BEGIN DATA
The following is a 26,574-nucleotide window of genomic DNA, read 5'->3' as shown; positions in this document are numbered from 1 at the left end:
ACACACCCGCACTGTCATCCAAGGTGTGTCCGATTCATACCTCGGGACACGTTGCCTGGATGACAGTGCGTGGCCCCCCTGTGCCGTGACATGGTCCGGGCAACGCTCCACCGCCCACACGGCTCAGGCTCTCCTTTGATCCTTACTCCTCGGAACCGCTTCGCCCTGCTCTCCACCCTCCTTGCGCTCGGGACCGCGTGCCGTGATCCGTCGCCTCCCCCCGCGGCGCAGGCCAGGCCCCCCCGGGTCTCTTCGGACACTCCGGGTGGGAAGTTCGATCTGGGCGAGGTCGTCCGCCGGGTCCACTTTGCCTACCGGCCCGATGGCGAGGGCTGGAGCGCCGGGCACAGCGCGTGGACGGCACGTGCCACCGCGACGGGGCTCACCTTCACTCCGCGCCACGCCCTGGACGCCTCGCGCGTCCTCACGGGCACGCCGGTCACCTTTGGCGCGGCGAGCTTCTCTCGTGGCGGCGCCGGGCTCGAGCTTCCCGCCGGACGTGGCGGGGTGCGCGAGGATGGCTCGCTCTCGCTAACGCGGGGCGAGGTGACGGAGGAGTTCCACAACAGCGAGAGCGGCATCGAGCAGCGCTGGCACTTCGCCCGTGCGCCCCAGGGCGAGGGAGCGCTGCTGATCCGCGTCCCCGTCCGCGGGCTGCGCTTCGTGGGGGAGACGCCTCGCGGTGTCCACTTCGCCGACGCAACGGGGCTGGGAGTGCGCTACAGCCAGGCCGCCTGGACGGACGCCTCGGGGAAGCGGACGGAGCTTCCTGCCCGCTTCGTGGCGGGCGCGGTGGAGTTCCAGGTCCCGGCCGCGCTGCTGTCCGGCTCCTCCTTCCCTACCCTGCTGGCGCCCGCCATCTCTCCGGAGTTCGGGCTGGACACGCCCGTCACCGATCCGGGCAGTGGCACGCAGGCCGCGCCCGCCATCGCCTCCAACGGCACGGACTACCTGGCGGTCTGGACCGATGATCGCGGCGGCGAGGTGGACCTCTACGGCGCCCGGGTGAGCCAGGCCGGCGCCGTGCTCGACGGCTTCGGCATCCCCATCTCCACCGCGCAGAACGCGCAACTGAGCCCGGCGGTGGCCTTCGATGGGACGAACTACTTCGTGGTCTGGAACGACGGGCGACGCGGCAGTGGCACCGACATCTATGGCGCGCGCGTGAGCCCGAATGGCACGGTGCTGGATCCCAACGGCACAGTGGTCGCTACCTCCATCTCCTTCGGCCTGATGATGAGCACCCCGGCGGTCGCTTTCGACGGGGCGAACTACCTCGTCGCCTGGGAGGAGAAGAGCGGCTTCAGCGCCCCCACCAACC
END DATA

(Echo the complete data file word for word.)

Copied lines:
The following is a 26,574-nucleotide window of genomic DNA, read 5'->3' as shown; positions in this document are numbered from 1 at the left end:
ACACACCCGCACTGTCATCCAAGGTGTGTCCGATTCATACCTCGGGACACGTTGCCTGGATGACAGTGCGTGGCCCCCCTGTGCCGTGACATGGTCCGGGCAACGCTCCACCGCCCACACGGCTCAGGCTCTCCTTTGATCCTTACTCCTCGGAACCGCTTCGCCCTGCTCTCCACCCTCCTTGCGCTCGGGACCGCGTGCCGTGATCCGTCGCCTCCCCCCGCGGCGCAGGCCAGGCCCCCCCGGGTCTCTTCGGACACTCCGGGTGGGAAGTTCGATCTGGGCGAGGTCGTCCGCCGGGTCCACTTTGCCTACCGGCCCGATGGCGAGGGCTGGAGCGCCGGGCACAGCGCGTGGACGGCACGTGCCACCGCGACGGGGCTCACCTTCACTCCGCGCCACGCCCTGGACGCCTCGCGCGTCCTCACGGGCACGCCGGTCACCTTTGGCGCGGCGAGCTTCTCTCGTGGCGGCGCCGGGCTCGAGCTTCCCGCCGGACGTGGCGGGGTGCGCGAGGATGGCTCGCTCTCGCTAACGCGGGGCGAGGTGACGGAGGAGTTCCACAACAGCGAGAGCGGCATCGAGCAGCGCTGGCACTTCGCCCGTGCGCCCCAGGGCGAGGGAGCGCTGCTGATCCGCGTCCCCGTCCGCGGGCTGCGCTTCGTGGGGGAGACGCCTCGCGGTGTCCACTTCGCCGACGCAACGGGGCTGGGAGTGCGCTACAGCCAGGCCGCCTGGACGGACGCCTCGGGGAAGCGGACGGAGCTTCCTGCCCGCTTCGTGGCGGGCGCGGTGGAGTTCCAGGTCCCGGCCGCGCTGCTGTCCGGCTCCTCCTTCCCTACCCTGCTGGCGCCCGCCATCTCTCCGGAGTTCGGGCTGGACACGCCCGTCACCGATCCGGGCAGTGGCACGCAGGCCGCGCCCGCCATCGCCTCCAACGGCACGGACTACCTGGCGGTCTGGACCGATGATCGCGGCGGCGAGGTGGACCTCTACGGCGCCCGGGTGAGCCAGGCCGGCGCCGTGCTCGACGGCTTCGGCATCCCCATCTCCACCGCGCAGAACGCGCAACTGAGCCCGGCGGTGGCCTTCGATGGGACGAACTACTTCGTGGTCTGGAACGACGGGCGACGCGGCAGTGGCACCGACATCTATGGCGCGCGCGTGAGCCCGAATGGCACGGTGCTGGATCCCAACGGCACAGTGGTCGCTACCTCCATCTCCTTCGGCCTGATGATGAGCACCCCGGCGGTCGCTTTCGACGGGGCGAACTACCTCGTCGCCTGGGAGGAGAAGAGCGGCTTCAGCGCCCCCACCAACC